Summertime is fun time! The beautiful weather demands you come out and play. Enjoy your hiking, biking, gardening, and all the activities that are much more enjoyable when it’s warm and sunny, but be careful. Emergency visits tend to rise with the temperatures.
While many injuries are relatively minor and will heal quickly on their own, it’s important to understand when it’s appropriate to go to the emergency room. It could save a life.
Here’s a list of five common summertime injuries and the symptoms you need to know:
As temperatures rise in the summer, it’s important to remain cool, well rested and hydrated. Prolonged exposure to high temperatures and dehydration are a lethal mix causing your body to overheat. This can lead to heat cramps, heat exhaustion and the most serious of all – heatstroke. Heatstroke is a very serious problem that causes internal organ failure. If left untreated, it can kill.
Seek help immediately if you experience extremely high body temperature (104 F or higher), fainting, nausea and/or vomiting, an intense headache, seizures, confusion, disorientation, rapid breathing or increased heart rate.
Summer wouldn’t be complete without a few bumps and bruises. Most are harmless, resulting in minor pain or tenderness. Head injuries, though, can be tricky. Sometimes the symptoms of serious problems do not reveal themselves for several hours…or even days.
You will want to go to the hospital if, after a blow to the head, you experience a headache or stiff neck, sleepiness, vomiting, loss of movement in your arms or legs, or don’t seem to be thinking straight/acting normal.
Bee & Wasp Stings
Everyone reacts differently to bee and wasp stings. Some will barely notice a sting while others may have a life-threatening allergic reaction. Usually there isn’t anything to worry about. The pain will go away within a few hours. Swelling from more moderate reactions will go down within a few days. But severe allergic reactions are nothing to take lightly.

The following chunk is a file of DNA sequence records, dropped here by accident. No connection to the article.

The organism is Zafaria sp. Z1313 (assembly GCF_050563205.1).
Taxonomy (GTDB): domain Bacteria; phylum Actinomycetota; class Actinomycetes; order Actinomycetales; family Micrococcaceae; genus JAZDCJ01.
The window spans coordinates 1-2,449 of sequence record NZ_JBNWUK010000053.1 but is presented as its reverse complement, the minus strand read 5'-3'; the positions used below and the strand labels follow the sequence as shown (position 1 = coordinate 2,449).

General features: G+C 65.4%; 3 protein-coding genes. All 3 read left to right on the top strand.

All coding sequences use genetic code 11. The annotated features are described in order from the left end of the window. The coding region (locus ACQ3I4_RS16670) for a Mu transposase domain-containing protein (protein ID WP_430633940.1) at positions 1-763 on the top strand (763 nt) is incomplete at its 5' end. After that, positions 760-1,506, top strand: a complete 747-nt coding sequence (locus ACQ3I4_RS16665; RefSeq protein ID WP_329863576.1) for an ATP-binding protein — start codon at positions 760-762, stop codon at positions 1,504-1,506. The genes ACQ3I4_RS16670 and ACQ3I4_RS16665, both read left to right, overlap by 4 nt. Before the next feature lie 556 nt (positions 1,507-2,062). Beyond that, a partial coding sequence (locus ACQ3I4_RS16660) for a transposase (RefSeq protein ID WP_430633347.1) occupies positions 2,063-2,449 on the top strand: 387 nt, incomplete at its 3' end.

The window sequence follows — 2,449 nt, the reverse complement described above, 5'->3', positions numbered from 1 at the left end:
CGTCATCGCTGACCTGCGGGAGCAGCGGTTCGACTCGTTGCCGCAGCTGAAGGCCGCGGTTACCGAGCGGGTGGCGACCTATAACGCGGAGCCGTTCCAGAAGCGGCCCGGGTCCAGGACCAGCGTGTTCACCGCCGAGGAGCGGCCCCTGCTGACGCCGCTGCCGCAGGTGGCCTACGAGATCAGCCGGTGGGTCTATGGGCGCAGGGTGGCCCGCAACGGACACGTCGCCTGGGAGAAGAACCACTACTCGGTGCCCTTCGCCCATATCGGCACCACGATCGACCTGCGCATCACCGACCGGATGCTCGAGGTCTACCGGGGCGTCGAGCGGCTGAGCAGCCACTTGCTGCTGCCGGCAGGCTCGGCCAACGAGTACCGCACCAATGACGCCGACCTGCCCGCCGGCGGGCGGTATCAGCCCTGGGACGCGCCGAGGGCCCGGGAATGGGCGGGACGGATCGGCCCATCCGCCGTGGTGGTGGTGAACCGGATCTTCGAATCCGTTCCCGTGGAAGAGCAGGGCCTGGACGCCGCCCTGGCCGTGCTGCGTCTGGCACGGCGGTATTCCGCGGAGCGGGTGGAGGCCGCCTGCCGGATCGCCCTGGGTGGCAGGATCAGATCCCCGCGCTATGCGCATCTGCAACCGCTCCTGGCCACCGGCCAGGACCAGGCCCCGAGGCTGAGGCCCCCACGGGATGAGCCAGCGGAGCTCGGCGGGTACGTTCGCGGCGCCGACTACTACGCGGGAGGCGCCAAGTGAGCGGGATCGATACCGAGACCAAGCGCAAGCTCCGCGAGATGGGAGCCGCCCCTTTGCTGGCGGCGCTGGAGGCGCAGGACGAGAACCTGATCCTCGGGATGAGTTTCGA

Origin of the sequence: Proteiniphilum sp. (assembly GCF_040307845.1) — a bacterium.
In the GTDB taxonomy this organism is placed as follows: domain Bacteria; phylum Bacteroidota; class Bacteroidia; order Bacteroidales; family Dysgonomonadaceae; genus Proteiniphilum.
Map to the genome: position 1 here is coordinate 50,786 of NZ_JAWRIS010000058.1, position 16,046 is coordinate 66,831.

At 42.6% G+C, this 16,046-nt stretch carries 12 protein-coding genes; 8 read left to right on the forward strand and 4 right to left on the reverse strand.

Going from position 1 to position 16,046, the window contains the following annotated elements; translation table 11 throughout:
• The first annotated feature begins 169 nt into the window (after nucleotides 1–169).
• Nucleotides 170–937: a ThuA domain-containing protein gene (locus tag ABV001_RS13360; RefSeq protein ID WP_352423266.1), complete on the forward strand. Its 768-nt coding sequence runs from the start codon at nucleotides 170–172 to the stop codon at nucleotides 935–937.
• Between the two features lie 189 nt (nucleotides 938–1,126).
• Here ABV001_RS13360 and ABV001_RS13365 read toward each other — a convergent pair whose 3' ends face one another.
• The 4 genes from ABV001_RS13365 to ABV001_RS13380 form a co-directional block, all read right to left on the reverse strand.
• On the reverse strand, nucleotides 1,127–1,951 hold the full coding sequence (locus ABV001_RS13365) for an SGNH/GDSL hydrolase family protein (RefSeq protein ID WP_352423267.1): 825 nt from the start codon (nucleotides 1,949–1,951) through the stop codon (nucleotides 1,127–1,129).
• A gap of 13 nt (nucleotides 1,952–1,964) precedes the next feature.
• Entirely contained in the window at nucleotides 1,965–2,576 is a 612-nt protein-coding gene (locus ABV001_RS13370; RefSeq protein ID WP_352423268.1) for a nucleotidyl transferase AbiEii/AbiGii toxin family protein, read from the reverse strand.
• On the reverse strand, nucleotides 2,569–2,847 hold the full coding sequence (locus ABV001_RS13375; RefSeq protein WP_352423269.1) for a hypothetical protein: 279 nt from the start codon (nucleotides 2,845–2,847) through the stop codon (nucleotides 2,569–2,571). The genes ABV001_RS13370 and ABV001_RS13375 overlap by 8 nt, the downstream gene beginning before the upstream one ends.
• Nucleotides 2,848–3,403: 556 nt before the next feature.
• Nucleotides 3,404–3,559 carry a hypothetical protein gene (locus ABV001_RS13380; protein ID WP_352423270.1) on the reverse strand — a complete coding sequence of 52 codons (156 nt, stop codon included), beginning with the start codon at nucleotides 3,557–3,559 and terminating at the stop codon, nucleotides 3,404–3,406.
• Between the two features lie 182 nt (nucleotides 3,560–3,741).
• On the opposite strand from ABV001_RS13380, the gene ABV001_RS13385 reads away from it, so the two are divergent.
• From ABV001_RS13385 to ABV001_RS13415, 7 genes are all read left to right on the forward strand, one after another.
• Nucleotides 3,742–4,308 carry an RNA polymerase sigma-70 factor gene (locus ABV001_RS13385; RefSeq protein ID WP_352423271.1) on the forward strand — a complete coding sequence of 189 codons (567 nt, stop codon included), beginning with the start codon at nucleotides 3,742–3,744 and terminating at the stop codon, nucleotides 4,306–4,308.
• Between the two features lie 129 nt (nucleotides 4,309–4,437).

Call 911 if, after being stung, you have difficulty breathing, swelling of the throat and tongue, nausea, vomiting, diarrhea, dizziness or fainting, or additional skin reactions such as hives.
Wrist and Elbow Fractures
Falls become more frequent in the summer as outdoor activity levels increase. Our natural tendency is to catch ourselves, causing our wrists and elbows to pay the price. Early detection and treatment of fractures can help speed the recovery process and prevent complications in the future.
Head to the emergency room after a fall if you notice an obvious deformity, difficulty using the injured area, pain, swelling, warmth, bruising or redness.
Most of the time, snakes are not aggressive and they will try to avoid people. Even if they do attack, many bites are not life-threatening. However, you should treat every bite as a medical emergency unless you are absolutely positive the snake was not venomous.
General symptoms of a bite may include bleeding from the puncture wound, severe pain, swelling and burning of the skin, blurred vision, dizziness, diarrhea, fever, fainting, increased thirst, and weakness.
For more information, download our Know When to Go Quick Reference that outlines the top 10 medical conditions that should prompt you to go to the emergency room.